I'm curious about the opinions of members here on how they would currently rank Neutraceutical and off-label use drugs in order of highest benefit potential (most confirming clinical trial evidence combined with actual therapeutic or synergistic therapeutic effect) in slowing/stopping PCa progression?
I cannot yet speak from long-time actual experience (even still it's hard to pinpoint what works and what doesn't if you are doing multiple things at once) but based on lots of reading here on this forum and on Pubmed, etc., I would venture to guess:
1) Plant-based diet (or very close to it) combined with exercise - maybe not technically a neutraceutical but I would feel negligent if I didn't include it. (Most likely more significant as a preventative measure than in an intervention phase - but basically a no brainer in my opinion.)
2) Statin combined with blood glucose lowering Berberine or Metformin (No high-quality evidence Berberine or Metformin has significant benefit alone.)
3) Statin alone
4) Sulforaphane (free stabilized or Glucoraphanin with active Myrosinase) - weak on clinical study data but sounds very promising from a biochemistry point of view and initial studies sound like it may be worthwhile (the UK Broccoli soup study and the French Study using 60mg Prostaphane)
5) Modified Citrus Pectin (MCP - Pectasol)
The above 5 I personally feel are most significant. The remaining I think have weaker/conflicting evidence or no evidence of positive benefit on slowing PCa progression.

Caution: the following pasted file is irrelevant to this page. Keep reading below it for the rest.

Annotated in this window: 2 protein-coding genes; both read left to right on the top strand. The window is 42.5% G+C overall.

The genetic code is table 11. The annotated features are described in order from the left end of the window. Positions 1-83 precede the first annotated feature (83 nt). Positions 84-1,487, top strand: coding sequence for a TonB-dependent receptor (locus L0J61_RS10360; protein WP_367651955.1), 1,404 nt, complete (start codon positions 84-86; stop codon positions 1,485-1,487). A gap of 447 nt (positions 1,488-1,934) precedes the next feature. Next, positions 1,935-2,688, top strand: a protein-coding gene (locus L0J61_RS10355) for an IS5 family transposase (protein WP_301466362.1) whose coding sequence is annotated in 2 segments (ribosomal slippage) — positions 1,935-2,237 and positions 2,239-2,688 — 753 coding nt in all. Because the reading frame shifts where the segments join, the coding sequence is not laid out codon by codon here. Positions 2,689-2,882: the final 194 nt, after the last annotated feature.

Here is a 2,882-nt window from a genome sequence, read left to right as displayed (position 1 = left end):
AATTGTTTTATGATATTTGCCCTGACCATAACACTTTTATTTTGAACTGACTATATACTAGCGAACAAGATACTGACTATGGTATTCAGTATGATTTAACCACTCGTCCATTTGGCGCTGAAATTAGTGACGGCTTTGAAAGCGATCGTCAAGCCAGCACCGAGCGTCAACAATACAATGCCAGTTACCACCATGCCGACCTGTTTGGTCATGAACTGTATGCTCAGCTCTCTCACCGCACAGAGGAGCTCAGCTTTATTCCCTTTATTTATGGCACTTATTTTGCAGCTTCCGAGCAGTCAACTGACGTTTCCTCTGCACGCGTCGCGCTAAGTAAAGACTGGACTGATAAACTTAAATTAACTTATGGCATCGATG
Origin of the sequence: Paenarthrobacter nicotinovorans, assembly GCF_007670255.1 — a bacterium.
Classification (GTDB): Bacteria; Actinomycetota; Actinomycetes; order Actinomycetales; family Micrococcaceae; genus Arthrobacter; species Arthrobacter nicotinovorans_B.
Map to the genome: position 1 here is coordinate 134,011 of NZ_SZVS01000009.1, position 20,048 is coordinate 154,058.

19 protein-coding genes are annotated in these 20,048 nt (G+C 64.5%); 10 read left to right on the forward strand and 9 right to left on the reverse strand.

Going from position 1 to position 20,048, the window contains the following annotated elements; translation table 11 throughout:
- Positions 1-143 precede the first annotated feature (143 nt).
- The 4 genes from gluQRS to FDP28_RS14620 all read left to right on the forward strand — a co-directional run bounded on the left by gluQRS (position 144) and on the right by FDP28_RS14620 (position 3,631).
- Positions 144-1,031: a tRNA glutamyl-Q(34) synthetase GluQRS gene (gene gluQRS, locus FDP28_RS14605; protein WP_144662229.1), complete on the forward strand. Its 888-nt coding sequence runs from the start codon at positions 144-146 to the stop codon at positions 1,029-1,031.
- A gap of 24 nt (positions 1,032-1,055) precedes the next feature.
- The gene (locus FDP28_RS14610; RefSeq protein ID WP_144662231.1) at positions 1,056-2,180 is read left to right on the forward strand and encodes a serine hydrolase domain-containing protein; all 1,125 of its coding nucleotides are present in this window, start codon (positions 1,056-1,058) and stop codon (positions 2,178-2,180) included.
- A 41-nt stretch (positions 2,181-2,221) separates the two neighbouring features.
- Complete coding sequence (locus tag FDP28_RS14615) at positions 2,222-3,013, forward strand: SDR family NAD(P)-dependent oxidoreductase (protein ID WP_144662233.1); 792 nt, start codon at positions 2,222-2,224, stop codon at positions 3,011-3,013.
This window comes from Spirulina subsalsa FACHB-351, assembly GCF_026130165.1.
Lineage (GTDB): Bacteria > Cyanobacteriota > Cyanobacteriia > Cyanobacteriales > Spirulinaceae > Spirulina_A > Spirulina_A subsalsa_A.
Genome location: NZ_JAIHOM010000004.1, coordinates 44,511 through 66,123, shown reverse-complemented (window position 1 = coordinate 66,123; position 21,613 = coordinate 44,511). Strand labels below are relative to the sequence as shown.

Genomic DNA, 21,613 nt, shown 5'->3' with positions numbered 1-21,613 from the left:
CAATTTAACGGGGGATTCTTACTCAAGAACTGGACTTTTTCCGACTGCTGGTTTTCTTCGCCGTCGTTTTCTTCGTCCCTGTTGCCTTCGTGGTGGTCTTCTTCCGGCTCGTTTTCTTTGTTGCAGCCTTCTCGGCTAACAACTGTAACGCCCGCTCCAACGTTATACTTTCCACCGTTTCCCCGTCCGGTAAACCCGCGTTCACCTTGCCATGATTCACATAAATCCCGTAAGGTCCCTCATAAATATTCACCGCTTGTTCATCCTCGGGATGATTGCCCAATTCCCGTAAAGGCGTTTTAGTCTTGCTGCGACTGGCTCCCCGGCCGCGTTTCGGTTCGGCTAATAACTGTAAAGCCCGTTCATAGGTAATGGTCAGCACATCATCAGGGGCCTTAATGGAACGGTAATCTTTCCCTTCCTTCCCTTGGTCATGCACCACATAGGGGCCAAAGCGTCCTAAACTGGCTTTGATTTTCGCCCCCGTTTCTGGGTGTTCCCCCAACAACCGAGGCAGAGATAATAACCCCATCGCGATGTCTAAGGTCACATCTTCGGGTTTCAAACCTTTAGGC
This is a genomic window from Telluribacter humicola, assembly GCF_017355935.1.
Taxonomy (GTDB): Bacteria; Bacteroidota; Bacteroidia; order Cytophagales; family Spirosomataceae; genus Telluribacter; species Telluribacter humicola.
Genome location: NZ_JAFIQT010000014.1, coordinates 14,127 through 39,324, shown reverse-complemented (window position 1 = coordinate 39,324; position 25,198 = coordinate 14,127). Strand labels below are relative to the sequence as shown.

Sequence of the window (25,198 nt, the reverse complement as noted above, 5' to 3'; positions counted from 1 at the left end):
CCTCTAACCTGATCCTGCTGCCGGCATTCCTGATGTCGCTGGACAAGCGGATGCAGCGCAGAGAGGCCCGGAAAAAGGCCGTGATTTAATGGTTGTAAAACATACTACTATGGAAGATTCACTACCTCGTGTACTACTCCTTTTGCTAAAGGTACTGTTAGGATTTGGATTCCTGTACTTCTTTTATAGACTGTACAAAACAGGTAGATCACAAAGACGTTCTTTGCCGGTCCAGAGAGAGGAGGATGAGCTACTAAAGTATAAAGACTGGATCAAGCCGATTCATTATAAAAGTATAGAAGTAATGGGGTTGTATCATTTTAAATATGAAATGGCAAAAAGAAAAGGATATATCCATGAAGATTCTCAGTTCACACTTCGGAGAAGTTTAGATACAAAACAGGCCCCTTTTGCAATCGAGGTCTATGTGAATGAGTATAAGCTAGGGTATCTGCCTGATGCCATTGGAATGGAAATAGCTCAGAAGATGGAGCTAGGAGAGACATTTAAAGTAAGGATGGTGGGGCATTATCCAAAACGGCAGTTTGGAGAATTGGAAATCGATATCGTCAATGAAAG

8) Lycopene (only in form of tomato concentrated products - paste or sauce, not supplements or raw tomatoes.)
9) Acetyl L-Carnitine
10) EGCG (Grean tea catechin)
11) Vitamin D2
Neutraceuticals to AVOID?
2) Vitamin E
3) Vitamin B-12
Interactions with pharmaceuticals/treatments to be wary of (other than don't take antioxidants during radiotherapy)????
For those new on the Neutraceutical Research Wagon, this is a pretty good summary although not necessarily cutting edge up to date as I'm sure there's quite a vetting process before the NIH adds new info to this PDQ.
Is there any other 3rd party or Oncologist that has published their own Neutraceutical PDQ based on the very latest cutting-edge research? Or other than the NCI PDQ are we left to piecing together Pubmed Articles with Forum Posts?
The other big question is, in general, if you are combining too many antioxidants and/or anti-inflammatories, can the combination essentially backfire and HELP the cancer progress? Wish I would have majored in Biochemistry at this point. I do know Pro Vitamina A Antioxidants (like Vitamin E and Vitamin A) have been shown to promote cancer. But each substance can have different biochemical mechanisms.
Some of these substances have been shown to lower Testosterone/ADT, or AR binding. So another question is do nutraceuticals that have a mild ADT-like effect essentially accelerate the cancer to become castration-resistant like ADT but just to a slower degree?
This study I found particularly interesting as they seem to just throw everything at the wall and see what stuck - nothing. (Also seems to contradict other studies regarding Sulforphane.)
The overall pattern I'm seeing is that Prostate cancer is essentially fueled by Testosterone/DHT and Lipids. So anything that lowers either of those has the most potential to slow the progression. But as we know, at least on the former, the cancer eventually mutates so it can progress without that particular fuel.